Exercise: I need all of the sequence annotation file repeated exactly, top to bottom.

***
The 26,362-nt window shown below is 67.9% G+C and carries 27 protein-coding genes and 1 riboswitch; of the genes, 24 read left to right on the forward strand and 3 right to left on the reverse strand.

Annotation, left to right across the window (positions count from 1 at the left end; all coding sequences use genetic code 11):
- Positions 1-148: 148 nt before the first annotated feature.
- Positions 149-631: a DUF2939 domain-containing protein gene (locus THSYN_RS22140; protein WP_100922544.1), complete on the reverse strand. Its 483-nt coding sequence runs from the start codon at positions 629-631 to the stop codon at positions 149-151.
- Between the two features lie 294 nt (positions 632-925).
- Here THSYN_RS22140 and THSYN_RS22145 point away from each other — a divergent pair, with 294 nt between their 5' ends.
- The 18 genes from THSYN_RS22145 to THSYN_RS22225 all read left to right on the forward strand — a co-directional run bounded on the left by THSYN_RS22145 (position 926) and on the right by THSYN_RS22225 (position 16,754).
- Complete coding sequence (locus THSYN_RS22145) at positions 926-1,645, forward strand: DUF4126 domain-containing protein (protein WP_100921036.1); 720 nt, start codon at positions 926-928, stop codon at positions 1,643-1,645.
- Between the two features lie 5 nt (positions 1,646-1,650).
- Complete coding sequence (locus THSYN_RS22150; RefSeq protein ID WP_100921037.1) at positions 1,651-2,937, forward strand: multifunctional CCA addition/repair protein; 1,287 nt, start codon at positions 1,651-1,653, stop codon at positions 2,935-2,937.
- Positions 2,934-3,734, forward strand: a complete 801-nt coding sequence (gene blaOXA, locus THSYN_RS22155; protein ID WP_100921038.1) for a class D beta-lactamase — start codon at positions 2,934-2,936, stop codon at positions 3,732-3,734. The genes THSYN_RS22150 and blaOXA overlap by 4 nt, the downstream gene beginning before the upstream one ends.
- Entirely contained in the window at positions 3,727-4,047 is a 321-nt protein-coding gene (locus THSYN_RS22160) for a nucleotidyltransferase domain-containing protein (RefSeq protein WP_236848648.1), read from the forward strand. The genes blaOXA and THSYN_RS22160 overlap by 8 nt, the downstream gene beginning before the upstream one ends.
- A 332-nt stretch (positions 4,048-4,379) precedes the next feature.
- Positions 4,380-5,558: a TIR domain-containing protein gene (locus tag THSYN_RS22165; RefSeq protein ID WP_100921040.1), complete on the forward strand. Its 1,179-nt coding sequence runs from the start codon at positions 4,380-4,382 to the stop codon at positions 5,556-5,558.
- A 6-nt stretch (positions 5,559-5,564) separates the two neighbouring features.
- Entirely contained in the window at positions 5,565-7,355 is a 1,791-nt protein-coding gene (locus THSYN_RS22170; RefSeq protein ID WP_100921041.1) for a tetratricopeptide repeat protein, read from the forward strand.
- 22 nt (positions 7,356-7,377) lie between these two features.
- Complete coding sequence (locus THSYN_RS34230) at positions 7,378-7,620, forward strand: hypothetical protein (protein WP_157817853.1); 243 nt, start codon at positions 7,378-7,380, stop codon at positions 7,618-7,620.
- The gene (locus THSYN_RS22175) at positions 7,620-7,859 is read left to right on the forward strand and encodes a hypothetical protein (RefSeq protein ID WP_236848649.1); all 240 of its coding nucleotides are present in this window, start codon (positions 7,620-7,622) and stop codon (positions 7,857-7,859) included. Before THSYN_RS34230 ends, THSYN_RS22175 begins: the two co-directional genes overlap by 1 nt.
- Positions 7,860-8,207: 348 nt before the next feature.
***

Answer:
The 26,362-nt window shown below is 67.9% G+C and carries 27 protein-coding genes and 1 riboswitch; of the genes, 24 read left to right on the forward strand and 3 right to left on the reverse strand.

Annotation, left to right across the window (positions count from 1 at the left end; all coding sequences use genetic code 11):
- Positions 1-148: 148 nt before the first annotated feature.
- Positions 149-631: a DUF2939 domain-containing protein gene (locus THSYN_RS22140; protein WP_100922544.1), complete on the reverse strand. Its 483-nt coding sequence runs from the start codon at positions 629-631 to the stop codon at positions 149-151.
- Between the two features lie 294 nt (positions 632-925).
- Here THSYN_RS22140 and THSYN_RS22145 point away from each other — a divergent pair, with 294 nt between their 5' ends.
- The 18 genes from THSYN_RS22145 to THSYN_RS22225 all read left to right on the forward strand — a co-directional run bounded on the left by THSYN_RS22145 (position 926) and on the right by THSYN_RS22225 (position 16,754).
- Complete coding sequence (locus THSYN_RS22145) at positions 926-1,645, forward strand: DUF4126 domain-containing protein (protein WP_100921036.1); 720 nt, start codon at positions 926-928, stop codon at positions 1,643-1,645.
- Between the two features lie 5 nt (positions 1,646-1,650).
- Complete coding sequence (locus THSYN_RS22150; RefSeq protein ID WP_100921037.1) at positions 1,651-2,937, forward strand: multifunctional CCA addition/repair protein; 1,287 nt, start codon at positions 1,651-1,653, stop codon at positions 2,935-2,937.
- Positions 2,934-3,734, forward strand: a complete 801-nt coding sequence (gene blaOXA, locus THSYN_RS22155; protein ID WP_100921038.1) for a class D beta-lactamase — start codon at positions 2,934-2,936, stop codon at positions 3,732-3,734. The genes THSYN_RS22150 and blaOXA overlap by 4 nt, the downstream gene beginning before the upstream one ends.
- Entirely contained in the window at positions 3,727-4,047 is a 321-nt protein-coding gene (locus THSYN_RS22160) for a nucleotidyltransferase domain-containing protein (RefSeq protein WP_236848648.1), read from the forward strand. The genes blaOXA and THSYN_RS22160 overlap by 8 nt, the downstream gene beginning before the upstream one ends.
- A 332-nt stretch (positions 4,048-4,379) precedes the next feature.
- Positions 4,380-5,558: a TIR domain-containing protein gene (locus tag THSYN_RS22165; RefSeq protein ID WP_100921040.1), complete on the forward strand. Its 1,179-nt coding sequence runs from the start codon at positions 4,380-4,382 to the stop codon at positions 5,556-5,558.
- A 6-nt stretch (positions 5,559-5,564) separates the two neighbouring features.
- Entirely contained in the window at positions 5,565-7,355 is a 1,791-nt protein-coding gene (locus THSYN_RS22170; RefSeq protein ID WP_100921041.1) for a tetratricopeptide repeat protein, read from the forward strand.
- 22 nt (positions 7,356-7,377) lie between these two features.
- Complete coding sequence (locus THSYN_RS34230) at positions 7,378-7,620, forward strand: hypothetical protein (protein WP_157817853.1); 243 nt, start codon at positions 7,378-7,380, stop codon at positions 7,618-7,620.
- The gene (locus THSYN_RS22175) at positions 7,620-7,859 is read left to right on the forward strand and encodes a hypothetical protein (RefSeq protein ID WP_236848649.1); all 240 of its coding nucleotides are present in this window, start codon (positions 7,620-7,622) and stop codon (positions 7,857-7,859) included. Before THSYN_RS34230 ends, THSYN_RS22175 begins: the two co-directional genes overlap by 1 nt.
- Positions 7,860-8,207: 348 nt before the next feature.